How did it end? The soccer drama.

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If you’ve been following over the past few months, you know that we had a little one in soccer.  You also know that it’s been an emotional journey.  (You can catch up in posts 1 & 2.)  Well, our soccer season is over, so I wanted to let you know how the whole thing ended.


The season ended on a triumphant note.  No, they didn’t jump on the field and start playing with the other kids.  No, they didn’t score a goal or even dribble a ball besides that first day.  But there was interest.

In the next to last practice, kiddo was playing around on the playground as usual.  (I had given up trying to make them play, but we were still going because I had to provide the opportunity for growth, even if they decided not to take advantage of it.) All of a sudden, they ran over to the chain link fence that separated them from the other kids who were actually, you know, playing soccer, and they watched.  Intently.  For a span of minutes.  Minutes that felt like golden hours.  There was an acknowledgement that something was going on.  Something to pay attention to.  And for the first time all season, the tears I held back weren’t of frustration born out of inadequacy, but of joy.  A barrier was starting to come down.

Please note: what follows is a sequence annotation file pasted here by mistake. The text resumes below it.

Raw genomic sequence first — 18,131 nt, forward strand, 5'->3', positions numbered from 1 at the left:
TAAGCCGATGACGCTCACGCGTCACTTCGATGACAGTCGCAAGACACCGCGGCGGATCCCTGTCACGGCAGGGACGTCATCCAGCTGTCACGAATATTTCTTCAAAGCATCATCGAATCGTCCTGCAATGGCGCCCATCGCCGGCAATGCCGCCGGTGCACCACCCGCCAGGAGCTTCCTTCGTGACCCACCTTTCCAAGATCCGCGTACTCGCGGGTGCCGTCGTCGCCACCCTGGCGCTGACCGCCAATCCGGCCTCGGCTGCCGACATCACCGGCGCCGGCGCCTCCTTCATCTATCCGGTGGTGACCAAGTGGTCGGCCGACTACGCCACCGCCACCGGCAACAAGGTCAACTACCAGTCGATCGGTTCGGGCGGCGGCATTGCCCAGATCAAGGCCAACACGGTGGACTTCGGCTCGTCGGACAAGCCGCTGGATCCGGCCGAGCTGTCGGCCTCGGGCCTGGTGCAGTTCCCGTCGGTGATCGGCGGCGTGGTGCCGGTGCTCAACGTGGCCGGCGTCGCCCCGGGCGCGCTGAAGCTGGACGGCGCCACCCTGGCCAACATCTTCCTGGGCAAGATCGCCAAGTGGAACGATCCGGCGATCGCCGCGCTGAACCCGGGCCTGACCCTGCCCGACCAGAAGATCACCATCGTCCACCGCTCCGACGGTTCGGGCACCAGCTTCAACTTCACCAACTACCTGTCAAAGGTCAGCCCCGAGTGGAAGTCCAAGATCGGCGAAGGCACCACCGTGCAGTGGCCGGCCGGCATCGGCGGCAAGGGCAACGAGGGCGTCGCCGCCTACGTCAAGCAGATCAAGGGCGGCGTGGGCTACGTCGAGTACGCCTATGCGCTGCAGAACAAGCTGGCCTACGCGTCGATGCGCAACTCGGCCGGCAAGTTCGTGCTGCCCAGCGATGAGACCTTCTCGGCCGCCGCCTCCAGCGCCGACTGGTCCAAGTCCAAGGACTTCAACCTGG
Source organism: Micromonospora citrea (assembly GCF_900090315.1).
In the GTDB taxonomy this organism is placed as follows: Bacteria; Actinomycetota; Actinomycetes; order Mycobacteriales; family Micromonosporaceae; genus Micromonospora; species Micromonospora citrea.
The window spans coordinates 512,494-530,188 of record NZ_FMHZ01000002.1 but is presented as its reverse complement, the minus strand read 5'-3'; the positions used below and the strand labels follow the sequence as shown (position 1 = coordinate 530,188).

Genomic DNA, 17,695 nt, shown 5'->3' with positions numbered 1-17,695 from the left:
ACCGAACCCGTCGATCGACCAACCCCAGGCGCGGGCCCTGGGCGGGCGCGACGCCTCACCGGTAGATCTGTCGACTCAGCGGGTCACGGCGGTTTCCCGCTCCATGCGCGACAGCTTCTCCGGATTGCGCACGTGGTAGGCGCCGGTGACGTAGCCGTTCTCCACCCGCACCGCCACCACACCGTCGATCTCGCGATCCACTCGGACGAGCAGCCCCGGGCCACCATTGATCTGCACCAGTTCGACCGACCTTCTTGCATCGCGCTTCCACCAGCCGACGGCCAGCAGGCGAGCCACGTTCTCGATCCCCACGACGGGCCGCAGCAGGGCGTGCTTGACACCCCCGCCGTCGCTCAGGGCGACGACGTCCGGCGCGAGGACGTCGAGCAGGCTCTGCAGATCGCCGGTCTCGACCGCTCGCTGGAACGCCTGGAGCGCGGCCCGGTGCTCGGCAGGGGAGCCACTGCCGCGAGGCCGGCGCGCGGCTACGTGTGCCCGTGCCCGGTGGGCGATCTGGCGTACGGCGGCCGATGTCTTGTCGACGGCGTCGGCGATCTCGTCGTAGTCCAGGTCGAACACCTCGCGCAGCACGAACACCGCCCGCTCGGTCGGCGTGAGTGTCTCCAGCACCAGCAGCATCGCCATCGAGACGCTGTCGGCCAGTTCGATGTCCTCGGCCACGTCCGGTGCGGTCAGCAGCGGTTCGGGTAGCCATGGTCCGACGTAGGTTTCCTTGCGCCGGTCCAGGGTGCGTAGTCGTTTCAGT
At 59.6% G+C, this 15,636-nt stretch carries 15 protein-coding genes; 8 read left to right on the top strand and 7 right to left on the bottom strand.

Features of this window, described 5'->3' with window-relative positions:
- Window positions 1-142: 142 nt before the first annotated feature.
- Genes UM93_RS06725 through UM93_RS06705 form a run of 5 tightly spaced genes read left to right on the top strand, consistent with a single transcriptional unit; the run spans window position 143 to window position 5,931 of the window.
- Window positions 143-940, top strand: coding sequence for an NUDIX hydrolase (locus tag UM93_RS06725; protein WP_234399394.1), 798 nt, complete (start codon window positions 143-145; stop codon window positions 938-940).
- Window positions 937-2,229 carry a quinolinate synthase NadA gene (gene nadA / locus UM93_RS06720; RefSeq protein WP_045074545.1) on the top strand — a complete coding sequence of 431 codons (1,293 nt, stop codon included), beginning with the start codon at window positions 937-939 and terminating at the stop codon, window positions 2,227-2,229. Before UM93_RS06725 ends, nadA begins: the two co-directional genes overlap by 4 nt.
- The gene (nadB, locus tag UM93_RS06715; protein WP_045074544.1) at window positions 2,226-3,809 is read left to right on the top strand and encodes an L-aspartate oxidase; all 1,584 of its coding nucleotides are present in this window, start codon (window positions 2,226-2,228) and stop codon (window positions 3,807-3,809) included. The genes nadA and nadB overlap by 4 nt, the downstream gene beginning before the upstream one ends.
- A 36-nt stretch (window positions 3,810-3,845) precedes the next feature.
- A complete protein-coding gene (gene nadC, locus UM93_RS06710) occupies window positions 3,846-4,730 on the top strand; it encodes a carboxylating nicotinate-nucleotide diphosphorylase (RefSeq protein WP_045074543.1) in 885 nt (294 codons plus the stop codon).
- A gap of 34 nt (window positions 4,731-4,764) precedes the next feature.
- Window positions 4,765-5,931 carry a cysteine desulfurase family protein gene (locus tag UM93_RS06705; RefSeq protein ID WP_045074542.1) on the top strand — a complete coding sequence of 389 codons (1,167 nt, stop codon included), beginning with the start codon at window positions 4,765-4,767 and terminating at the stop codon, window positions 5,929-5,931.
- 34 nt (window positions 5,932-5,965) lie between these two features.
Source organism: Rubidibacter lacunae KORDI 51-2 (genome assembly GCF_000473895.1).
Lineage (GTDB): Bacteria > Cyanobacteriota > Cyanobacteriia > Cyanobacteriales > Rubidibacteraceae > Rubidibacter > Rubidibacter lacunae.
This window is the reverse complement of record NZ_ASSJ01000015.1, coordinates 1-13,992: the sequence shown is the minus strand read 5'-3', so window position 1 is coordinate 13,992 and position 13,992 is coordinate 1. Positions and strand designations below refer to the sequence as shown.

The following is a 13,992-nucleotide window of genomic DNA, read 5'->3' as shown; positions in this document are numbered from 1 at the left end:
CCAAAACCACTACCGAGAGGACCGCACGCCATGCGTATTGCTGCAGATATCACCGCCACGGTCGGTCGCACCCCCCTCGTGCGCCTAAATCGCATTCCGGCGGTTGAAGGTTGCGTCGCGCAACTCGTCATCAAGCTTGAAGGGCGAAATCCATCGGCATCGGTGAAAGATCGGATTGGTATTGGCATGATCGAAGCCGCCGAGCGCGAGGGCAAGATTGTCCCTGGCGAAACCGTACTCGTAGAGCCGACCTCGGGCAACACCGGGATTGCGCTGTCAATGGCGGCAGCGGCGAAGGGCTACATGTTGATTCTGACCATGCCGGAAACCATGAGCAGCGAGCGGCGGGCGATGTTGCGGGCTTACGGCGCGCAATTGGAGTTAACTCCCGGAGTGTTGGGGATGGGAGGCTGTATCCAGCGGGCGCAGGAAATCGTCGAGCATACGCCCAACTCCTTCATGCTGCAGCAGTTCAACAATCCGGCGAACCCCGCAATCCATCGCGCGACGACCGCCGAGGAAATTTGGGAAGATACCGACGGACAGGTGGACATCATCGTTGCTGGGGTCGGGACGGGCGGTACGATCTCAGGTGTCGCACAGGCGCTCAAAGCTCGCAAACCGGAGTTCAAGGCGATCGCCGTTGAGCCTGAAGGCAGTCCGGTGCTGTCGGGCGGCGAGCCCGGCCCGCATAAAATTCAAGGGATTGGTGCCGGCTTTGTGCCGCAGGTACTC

The last practice was even better.  As soon as we got there, little one ran onto the field and joined the other kids in the huddle.  Sure, they were happily shouting the entire time while the coach was trying to talk, but they were with the other kids.  Participating.  Not in an appropriate manner, but still…participation!

It didn’t last long.  The huddle broke, and my child ran off to the playground as per usual.  The rest of that final practice was a bit anti-climatic as all we did was  run and play on the slide.  But I didn’t care.  Nothing could have taken away my elation after such a seemingly small, but relatively huge event.

What I Learned About Being a Mother

After my first post, I was bound and determined to have my child either sit with me or play soccer.  Doing anything else was not going to be an option.  This wasn’t out of some suppressed desire to become Mia Hamm myself, but because my kiddo isn’t so great at conformity.  I’m the last person to want everyone to conform to fit a certain mold, but the capability of recognizing and working within some sort of structure is a skill that we all need in order to be functional in society.  Or pass Kindergarten when the time comes.

The responses, on the blog and in real life, caused me to switch course.  I started allowing them to do what they wanted to do, but we were going to at least go to every soccer practice.  There had to be an opportunity to learn, even if it wasn’t being utilized.  It seemed like a fruitless effort, until those last two practices.

I don’t know that I definitively learned anything about the “right” thing to do as a mother in these hard situations.  I did learn to recognize that while there are some times where you have to stick to your guns, regardless of the size of the tantrum, there are sometimes where you have to compromise, or even cave.  Some battles are not worth fighting, and still others are won not by confrontation, but by gentle, consistent encouragement.

Knowing which approach to apply to which battle is still a mystery that largely eludes me.  But I’m figuring it out.

Appreicating the Coaches